|Publication number||US3987829 A|
|Application number||US 05/574,299|
|Publication date||Oct 26, 1976|
|Filing date||May 5, 1975|
|Priority date||May 5, 1975|
|Publication number||05574299, 574299, US 3987829 A, US 3987829A, US-A-3987829, US3987829 A, US3987829A|
|Inventors||Anthony J. Leone|
|Original Assignee||Leone Anthony J|
|Export Citation||BiBTeX, EndNote, RefMan|
|Patent Citations (7), Referenced by (41), Classifications (18)|
|External Links: USPTO, USPTO Assignment, Espacenet|
This invention relates to shipping containers, and more particularly, to a lightweight shipping container which is formed of tough, relatively pliable, thin walled plastic material and includes a receptacle and mating lid, each of a rigidifying configuration and each being companionately shaped to interlock and reinforce one another when tied together by shipping bands.
Generally speaking it is preferable that shipping containers be relatively lightweight; and, is perhaps well known, shipping containers, particularly those used in aircraft, must be of lightweight construction. This invention is of a lightweight tough plastic container which includes a relatively thin lid configured to mate with a relatively thin walled receptacle so that the lid and receptacle coact with one another in assembly to reinforce one another when bound together by conventional shipping bands and which lid and receptacle are configured in a waffle-type rigidifying configuration.
This invention, accordingly, provides a simple and inexpensable bandable shipping container which may be of relatively thin and hence relatively pliable plastic material, so as to be light in weight but which is strong by reason of a rigidifying construction which includes mating lid and receptacle surfaces which guard against collapse of the container from inwardly and outwardly applied forces, the receptacle being configured for nesting when empty and being sufficiently strong for stacking when loaded. Generally it is, accordingly, an object of this invention to provide an improved lightweight container of plastic material adapted for shipping miscellaneous articles within the container and which may be sealed by bands to guard against pilferage.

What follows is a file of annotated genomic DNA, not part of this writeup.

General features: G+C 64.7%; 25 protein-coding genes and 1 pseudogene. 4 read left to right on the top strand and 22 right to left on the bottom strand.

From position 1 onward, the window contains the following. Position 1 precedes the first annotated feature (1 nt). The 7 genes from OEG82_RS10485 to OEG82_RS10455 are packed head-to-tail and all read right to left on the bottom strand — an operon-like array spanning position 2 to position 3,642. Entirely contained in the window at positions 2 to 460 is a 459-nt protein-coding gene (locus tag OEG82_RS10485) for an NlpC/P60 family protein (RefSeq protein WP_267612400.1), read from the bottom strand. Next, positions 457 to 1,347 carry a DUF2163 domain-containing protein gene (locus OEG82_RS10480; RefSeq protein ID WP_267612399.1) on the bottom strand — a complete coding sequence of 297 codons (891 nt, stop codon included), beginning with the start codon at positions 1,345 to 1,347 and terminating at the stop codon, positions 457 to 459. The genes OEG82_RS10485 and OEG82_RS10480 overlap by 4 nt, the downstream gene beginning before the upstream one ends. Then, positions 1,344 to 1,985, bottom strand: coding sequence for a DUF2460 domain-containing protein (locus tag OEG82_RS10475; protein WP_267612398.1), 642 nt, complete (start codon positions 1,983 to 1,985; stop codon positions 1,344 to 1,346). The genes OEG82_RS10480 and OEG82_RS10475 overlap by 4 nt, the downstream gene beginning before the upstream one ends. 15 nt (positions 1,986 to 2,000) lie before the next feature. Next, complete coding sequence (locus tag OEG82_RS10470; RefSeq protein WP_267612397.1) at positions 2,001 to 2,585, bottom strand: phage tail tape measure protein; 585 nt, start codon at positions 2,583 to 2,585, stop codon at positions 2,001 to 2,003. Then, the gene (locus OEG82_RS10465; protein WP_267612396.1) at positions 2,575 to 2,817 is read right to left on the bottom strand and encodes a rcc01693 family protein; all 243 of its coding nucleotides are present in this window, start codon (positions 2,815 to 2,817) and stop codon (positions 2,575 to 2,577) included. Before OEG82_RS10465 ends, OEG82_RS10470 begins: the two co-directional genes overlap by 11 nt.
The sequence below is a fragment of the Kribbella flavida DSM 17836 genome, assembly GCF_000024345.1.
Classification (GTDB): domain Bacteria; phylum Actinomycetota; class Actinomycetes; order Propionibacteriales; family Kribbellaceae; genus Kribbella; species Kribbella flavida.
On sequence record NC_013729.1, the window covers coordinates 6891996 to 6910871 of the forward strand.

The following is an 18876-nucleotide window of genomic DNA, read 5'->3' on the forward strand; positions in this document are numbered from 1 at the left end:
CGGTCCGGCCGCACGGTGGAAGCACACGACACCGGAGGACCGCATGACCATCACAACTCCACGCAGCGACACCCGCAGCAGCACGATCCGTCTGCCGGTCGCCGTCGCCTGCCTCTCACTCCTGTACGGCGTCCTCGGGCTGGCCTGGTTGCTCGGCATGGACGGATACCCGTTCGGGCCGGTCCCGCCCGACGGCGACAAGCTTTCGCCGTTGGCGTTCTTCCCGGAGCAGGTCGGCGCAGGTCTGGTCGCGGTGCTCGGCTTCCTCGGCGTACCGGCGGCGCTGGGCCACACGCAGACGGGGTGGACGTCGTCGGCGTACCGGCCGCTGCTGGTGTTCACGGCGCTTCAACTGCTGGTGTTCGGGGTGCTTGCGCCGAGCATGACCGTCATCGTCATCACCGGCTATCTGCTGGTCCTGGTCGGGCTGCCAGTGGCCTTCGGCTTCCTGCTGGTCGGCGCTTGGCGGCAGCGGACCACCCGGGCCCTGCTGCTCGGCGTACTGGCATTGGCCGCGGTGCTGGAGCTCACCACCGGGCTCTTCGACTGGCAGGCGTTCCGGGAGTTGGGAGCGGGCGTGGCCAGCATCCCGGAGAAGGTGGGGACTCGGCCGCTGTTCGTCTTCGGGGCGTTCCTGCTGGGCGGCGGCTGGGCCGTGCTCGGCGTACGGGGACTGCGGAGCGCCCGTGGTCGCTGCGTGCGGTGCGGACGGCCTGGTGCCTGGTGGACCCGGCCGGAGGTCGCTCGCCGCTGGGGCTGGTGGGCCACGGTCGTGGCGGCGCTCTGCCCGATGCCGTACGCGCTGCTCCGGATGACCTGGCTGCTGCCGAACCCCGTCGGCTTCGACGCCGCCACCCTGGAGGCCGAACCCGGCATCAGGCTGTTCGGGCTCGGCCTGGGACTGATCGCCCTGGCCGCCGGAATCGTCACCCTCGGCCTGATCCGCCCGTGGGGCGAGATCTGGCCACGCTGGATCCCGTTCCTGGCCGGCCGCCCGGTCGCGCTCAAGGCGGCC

FIG. 1 is a perspective view of the instant invention;
FIG. 2 is a side elevation view of the container of FIG. 1;
FIG. 3 is a view in cross section taken on the plane indicated by the line 3--3 of FIG. 1;
FIG. 4 is a view in cross section taken on the plane indicated by the line 4--4 of FIG. 3 and looking in the direction of the arrows;
FIG. 5 is a view in cross section taken on the plane indicated by the line 5--5 of FIG. 3;
FIG. 6 is a view of the upper end zone which is partly in cross section taken on the plane indicated by the line 3--3 of FIG. 1;
FIG. 7 is a view in cross section taken on the plane indicated by the line 7--7 in FIG. 3, the lid being removed.
The numeral 12 generally designates the container which includes a receptacle 14 and mating lid 16 which are preferably of a thermoplastic material, such as polyethylene.
The receptacle is composed of a one-piece structure of interconnected end and side walls 18 and 20, and 22 and 24, which are spanned at their lower ends by a bottom or floor 26. The walls and floor of the receptacle and the lid are each of a waffle-type or latticed configuration to rigidify the relatively thin walls; and each may be said to have adjacent surfaces of high and low areas, as is best understood on reference to FIG. 1. As seen in that figure, the lid, side walls and floor may be considered as being of interconnected non-planar surfaces, i.e., instead of the walls and floor being planar thin sheet form material, each are preferably of a waffle-type or latticed configuration rigidifying the structure of the container which permits the relatively thin walled construction embodiment.
For example, the lid 16 includes the high areas, such as 28, 30, 32, 34 and 36 and 28', 30', 32', 34' and 36' and each has adjacent lower areas 38, 40, 42, 44, 46, 48 and 50 and 38', 40', 42', 44', 46' and 48'. The main or central zone of the lid structure is ribbed or rigidified in this configured manner; the rigidifying means permitting a thin wall structure of tough plastic material which, but for the rigidifying ribbed configuration, would be quite pliable.
With continued reference to the lid, it includes a peripheral downturned flange or skirt 70 which, as seen in FIGS. 3, 4 and 5, is sized to nest snugly over the receptacle mouth which is bounded by the upper end surface 71 of the side and end walls. The skirt captivates the upper end zone of the wall to resist outwardly directed forces when the receptacle is full, i.e., under a load.